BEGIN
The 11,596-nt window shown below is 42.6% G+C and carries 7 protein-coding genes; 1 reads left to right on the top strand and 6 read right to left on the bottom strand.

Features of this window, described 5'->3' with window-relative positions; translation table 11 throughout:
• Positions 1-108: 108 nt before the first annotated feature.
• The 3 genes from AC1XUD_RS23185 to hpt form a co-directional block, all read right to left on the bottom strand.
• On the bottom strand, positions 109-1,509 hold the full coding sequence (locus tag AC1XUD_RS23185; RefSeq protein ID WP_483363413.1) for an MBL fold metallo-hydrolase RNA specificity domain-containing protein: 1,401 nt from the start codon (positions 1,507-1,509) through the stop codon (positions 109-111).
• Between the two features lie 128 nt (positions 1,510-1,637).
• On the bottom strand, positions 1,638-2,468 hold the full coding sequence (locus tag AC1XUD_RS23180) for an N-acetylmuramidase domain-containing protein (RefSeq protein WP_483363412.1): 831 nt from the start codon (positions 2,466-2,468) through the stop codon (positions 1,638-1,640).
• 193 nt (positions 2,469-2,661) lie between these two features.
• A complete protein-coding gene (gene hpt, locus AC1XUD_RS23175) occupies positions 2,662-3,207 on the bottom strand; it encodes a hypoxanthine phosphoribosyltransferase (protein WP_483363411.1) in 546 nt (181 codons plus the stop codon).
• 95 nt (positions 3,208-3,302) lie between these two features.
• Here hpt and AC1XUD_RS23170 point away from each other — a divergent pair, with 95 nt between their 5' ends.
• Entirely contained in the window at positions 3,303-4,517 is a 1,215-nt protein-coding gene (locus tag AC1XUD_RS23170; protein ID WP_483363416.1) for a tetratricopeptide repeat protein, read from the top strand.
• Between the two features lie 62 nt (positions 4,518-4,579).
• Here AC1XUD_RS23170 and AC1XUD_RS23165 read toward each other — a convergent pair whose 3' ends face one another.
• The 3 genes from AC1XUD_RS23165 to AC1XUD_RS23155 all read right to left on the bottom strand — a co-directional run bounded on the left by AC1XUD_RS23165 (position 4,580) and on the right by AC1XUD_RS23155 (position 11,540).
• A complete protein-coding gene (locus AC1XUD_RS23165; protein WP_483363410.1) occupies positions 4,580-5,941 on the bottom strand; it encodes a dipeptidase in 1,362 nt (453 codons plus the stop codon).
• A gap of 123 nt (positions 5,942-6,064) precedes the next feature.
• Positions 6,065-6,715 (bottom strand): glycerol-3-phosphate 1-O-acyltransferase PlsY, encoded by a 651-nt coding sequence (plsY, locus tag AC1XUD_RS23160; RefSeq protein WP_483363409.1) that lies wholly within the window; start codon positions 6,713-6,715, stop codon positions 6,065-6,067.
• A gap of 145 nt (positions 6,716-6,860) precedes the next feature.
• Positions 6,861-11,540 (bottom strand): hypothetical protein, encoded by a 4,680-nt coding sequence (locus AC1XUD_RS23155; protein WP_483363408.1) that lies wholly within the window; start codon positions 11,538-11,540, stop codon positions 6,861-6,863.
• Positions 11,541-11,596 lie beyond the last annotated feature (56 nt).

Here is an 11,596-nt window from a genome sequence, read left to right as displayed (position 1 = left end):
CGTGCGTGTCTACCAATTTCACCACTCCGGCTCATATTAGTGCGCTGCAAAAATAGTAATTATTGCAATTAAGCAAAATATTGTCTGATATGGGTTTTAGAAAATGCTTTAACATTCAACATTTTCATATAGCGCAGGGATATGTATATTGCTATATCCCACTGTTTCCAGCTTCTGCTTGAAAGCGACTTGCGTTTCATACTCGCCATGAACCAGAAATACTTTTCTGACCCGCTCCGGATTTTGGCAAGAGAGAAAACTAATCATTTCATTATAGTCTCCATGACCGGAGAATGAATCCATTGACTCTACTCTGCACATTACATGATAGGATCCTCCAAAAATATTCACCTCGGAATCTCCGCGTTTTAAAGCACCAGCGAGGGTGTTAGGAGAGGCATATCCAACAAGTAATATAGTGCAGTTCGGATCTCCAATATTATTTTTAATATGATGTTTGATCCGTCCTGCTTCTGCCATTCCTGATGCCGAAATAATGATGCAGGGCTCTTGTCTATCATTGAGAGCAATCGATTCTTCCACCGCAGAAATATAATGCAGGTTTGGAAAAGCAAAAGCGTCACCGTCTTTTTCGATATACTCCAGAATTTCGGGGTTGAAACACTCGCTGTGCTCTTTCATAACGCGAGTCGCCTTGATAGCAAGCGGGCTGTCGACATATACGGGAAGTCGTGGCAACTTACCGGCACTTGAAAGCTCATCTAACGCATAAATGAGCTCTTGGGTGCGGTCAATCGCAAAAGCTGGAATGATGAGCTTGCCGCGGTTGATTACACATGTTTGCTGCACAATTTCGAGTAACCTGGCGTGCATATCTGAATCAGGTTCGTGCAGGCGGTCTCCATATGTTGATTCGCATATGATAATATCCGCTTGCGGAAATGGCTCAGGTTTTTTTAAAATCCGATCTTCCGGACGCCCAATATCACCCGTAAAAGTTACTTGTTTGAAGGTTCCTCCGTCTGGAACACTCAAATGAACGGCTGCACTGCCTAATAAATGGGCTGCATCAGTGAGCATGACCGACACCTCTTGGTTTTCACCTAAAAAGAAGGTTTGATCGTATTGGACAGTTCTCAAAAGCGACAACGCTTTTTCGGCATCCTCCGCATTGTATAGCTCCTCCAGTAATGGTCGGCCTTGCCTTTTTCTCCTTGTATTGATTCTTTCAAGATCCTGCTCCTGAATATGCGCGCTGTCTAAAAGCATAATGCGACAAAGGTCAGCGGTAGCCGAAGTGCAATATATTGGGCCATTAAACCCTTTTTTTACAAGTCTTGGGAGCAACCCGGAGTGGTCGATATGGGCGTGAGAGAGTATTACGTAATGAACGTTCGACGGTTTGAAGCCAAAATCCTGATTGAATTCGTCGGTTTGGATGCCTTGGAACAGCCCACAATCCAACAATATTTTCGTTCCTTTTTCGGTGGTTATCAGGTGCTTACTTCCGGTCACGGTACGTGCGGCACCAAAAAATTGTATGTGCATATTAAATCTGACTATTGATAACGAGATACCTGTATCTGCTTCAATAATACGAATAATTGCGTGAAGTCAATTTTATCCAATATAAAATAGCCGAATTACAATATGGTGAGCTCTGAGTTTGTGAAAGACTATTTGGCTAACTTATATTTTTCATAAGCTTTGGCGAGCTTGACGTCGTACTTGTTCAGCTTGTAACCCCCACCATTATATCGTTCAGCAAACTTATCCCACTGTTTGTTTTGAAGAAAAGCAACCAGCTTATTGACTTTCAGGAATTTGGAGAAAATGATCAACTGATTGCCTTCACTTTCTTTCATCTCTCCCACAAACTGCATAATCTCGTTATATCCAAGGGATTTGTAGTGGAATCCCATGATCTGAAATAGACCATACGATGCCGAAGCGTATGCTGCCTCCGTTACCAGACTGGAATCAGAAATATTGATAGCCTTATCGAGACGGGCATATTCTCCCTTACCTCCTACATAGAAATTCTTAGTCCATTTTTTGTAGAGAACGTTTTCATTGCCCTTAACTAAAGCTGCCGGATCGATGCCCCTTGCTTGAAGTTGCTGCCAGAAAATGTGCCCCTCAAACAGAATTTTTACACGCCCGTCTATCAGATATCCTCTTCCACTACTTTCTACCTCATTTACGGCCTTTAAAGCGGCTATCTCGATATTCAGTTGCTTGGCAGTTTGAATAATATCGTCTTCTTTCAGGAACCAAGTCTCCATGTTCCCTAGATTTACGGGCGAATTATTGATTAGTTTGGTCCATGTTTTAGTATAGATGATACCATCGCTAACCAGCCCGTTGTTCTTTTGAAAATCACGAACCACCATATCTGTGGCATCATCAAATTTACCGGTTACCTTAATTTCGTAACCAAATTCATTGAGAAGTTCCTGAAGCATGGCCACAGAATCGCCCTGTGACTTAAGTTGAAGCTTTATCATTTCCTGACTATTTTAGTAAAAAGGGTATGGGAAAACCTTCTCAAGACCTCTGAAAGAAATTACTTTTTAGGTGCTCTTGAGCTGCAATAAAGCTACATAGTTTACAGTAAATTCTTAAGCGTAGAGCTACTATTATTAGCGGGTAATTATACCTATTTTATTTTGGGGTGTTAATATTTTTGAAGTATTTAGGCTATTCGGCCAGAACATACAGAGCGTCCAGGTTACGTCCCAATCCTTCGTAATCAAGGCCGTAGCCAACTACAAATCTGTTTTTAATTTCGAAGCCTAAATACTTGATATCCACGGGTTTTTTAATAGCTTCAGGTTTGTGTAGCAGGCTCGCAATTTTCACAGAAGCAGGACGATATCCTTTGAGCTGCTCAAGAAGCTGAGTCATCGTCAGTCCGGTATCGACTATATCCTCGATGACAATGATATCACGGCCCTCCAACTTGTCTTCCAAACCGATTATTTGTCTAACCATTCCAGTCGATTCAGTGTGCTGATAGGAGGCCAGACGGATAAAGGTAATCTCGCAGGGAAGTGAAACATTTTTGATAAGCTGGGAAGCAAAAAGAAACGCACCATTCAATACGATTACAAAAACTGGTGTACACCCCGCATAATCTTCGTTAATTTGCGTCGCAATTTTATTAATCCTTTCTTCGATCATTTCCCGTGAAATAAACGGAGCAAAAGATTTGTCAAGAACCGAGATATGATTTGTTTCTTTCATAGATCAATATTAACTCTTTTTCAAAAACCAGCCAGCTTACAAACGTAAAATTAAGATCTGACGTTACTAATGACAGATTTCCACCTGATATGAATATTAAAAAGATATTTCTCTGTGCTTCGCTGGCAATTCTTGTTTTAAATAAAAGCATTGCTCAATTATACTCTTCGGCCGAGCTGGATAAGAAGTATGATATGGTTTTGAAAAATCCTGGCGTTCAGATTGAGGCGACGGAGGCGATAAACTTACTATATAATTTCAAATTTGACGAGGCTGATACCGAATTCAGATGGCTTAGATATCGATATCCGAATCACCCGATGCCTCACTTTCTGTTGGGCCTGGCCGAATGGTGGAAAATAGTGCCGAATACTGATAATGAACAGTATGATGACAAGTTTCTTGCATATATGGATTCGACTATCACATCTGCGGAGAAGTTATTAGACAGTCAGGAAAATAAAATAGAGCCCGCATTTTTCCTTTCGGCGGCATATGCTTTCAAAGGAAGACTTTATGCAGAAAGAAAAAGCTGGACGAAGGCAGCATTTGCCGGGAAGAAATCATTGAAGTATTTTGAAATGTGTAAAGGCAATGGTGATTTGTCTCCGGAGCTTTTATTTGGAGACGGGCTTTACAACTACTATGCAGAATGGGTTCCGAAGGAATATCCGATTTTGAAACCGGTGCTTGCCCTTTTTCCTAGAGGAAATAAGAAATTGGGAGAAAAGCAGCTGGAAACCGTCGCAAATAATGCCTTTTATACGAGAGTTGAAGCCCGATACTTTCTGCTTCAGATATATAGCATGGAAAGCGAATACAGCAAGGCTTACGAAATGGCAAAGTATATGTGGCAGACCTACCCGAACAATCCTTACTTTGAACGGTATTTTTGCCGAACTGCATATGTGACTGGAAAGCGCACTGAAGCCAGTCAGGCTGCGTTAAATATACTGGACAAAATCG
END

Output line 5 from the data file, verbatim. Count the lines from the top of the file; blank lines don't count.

• On the bottom strand, positions 109-1,509 hold the full coding sequence (locus tag AC1XUD_RS23185; RefSeq protein ID WP_483363413.1) for an MBL fold metallo-hydrolase RNA specificity domain-containing protein: 1,401 nt from the start codon (positions 1,507-1,509) through the stop codon (positions 109-111).